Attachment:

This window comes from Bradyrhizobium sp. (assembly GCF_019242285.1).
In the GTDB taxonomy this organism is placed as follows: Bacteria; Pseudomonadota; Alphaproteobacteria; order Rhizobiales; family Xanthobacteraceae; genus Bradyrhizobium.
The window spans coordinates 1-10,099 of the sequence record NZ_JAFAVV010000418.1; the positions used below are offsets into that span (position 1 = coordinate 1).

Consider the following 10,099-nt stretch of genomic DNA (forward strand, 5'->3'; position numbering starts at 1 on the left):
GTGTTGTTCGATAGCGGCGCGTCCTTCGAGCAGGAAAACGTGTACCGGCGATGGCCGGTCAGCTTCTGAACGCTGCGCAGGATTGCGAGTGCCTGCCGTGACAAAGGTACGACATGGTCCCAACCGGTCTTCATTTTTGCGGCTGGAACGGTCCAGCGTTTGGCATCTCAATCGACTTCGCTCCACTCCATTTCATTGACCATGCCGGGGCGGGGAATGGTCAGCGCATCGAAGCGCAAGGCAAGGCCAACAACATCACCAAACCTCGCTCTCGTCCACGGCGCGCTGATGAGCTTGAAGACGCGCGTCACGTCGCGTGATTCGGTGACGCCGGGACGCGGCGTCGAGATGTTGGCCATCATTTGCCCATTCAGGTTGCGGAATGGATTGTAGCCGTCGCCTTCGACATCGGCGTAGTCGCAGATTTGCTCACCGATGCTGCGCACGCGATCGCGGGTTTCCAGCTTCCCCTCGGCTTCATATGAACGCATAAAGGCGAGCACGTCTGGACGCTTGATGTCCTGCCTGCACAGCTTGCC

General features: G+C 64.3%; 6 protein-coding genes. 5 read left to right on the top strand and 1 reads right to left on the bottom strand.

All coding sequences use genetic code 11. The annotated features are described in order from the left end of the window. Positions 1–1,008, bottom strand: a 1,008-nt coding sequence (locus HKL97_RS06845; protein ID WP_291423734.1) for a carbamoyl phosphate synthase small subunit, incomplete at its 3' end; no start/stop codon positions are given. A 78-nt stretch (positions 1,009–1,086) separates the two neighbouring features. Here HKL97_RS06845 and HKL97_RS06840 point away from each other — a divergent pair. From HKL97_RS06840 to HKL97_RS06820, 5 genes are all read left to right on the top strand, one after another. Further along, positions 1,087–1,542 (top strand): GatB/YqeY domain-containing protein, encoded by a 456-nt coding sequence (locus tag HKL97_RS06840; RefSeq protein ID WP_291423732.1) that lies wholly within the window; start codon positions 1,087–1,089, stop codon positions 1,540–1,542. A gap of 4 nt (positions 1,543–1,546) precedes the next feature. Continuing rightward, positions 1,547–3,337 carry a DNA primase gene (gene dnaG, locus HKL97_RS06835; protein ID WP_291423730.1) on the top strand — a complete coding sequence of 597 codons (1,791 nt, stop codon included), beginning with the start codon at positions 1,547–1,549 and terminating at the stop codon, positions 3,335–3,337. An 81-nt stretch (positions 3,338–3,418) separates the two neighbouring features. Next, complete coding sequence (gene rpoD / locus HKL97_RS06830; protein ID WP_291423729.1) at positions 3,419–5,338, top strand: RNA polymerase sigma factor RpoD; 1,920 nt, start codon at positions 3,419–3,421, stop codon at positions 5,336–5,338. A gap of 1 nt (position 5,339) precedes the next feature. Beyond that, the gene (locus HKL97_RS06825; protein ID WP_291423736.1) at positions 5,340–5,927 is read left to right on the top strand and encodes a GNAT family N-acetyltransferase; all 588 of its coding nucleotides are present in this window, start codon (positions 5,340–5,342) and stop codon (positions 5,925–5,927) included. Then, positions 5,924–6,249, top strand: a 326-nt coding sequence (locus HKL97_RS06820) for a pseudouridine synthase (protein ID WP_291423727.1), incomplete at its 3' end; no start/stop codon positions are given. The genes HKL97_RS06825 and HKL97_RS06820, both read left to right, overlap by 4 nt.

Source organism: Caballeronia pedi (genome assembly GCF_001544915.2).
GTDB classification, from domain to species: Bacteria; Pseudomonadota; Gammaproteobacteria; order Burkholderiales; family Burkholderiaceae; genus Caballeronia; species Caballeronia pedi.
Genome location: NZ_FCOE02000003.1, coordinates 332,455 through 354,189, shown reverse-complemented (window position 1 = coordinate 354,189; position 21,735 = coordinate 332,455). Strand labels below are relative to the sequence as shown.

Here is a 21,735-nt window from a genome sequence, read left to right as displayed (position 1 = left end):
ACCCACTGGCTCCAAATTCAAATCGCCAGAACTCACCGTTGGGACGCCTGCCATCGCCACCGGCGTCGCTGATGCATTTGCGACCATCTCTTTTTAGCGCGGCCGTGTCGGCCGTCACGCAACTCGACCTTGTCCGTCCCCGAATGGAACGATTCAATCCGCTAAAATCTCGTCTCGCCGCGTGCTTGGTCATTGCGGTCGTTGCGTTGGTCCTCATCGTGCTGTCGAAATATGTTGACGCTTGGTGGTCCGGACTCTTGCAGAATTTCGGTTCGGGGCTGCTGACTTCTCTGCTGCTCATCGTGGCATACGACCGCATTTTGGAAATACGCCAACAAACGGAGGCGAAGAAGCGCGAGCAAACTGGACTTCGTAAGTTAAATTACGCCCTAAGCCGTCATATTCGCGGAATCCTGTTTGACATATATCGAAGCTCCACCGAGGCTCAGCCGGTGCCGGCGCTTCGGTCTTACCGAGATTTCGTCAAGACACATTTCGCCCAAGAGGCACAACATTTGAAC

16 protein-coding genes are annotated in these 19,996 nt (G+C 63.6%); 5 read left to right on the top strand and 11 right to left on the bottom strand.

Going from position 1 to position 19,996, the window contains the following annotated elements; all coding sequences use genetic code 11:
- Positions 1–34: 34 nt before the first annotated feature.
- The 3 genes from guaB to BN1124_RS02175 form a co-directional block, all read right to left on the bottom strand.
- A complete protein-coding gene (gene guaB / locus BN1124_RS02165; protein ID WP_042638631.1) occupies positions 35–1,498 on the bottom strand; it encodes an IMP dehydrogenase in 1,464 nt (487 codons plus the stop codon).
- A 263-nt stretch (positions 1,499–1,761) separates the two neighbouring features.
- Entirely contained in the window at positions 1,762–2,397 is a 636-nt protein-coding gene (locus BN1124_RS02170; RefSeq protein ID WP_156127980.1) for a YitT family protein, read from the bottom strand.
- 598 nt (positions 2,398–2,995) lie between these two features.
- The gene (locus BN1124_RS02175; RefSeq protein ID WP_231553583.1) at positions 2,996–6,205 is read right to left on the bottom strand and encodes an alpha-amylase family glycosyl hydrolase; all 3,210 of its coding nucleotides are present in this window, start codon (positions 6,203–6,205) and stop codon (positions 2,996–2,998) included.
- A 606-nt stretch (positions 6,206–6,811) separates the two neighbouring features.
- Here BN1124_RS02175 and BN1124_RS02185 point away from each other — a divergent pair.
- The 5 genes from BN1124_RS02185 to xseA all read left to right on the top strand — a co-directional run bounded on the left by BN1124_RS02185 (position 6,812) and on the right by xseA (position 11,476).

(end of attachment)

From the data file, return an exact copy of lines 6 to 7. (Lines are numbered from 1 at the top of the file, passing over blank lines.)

General features: G+C 64.3%; 6 protein-coding genes. 5 read left to right on the top strand and 1 reads right to left on the bottom strand.

All coding sequences use genetic code 11. The annotated features are described in order from the left end of the window. Positions 1–1,008, bottom strand: a 1,008-nt coding sequence (locus HKL97_RS06845; protein ID WP_291423734.1) for a carbamoyl phosphate synthase small subunit, incomplete at its 3' end; no start/stop codon positions are given. A 78-nt stretch (positions 1,009–1,086) separates the two neighbouring features. Here HKL97_RS06845 and HKL97_RS06840 point away from each other — a divergent pair. From HKL97_RS06840 to HKL97_RS06820, 5 genes are all read left to right on the top strand, one after another. Further along, positions 1,087–1,542 (top strand): GatB/YqeY domain-containing protein, encoded by a 456-nt coding sequence (locus tag HKL97_RS06840; RefSeq protein ID WP_291423732.1) that lies wholly within the window; start codon positions 1,087–1,089, stop codon positions 1,540–1,542. A gap of 4 nt (positions 1,543–1,546) precedes the next feature. Continuing rightward, positions 1,547–3,337 carry a DNA primase gene (gene dnaG, locus HKL97_RS06835; protein ID WP_291423730.1) on the top strand — a complete coding sequence of 597 codons (1,791 nt, stop codon included), beginning with the start codon at positions 1,547–1,549 and terminating at the stop codon, positions 3,335–3,337. An 81-nt stretch (positions 3,338–3,418) separates the two neighbouring features. Next, complete coding sequence (gene rpoD / locus HKL97_RS06830; protein ID WP_291423729.1) at positions 3,419–5,338, top strand: RNA polymerase sigma factor RpoD; 1,920 nt, start codon at positions 3,419–3,421, stop codon at positions 5,336–5,338. A gap of 1 nt (position 5,339) precedes the next feature. Beyond that, the gene (locus HKL97_RS06825; protein ID WP_291423736.1) at positions 5,340–5,927 is read left to right on the top strand and encodes a GNAT family N-acetyltransferase; all 588 of its coding nucleotides are present in this window, start codon (positions 5,340–5,342) and stop codon (positions 5,925–5,927) included. Then, positions 5,924–6,249, top strand: a 326-nt coding sequence (locus HKL97_RS06820) for a pseudouridine synthase (protein ID WP_291423727.1), incomplete at its 3' end; no start/stop codon positions are given. The genes HKL97_RS06825 and HKL97_RS06820, both read left to right, overlap by 4 nt.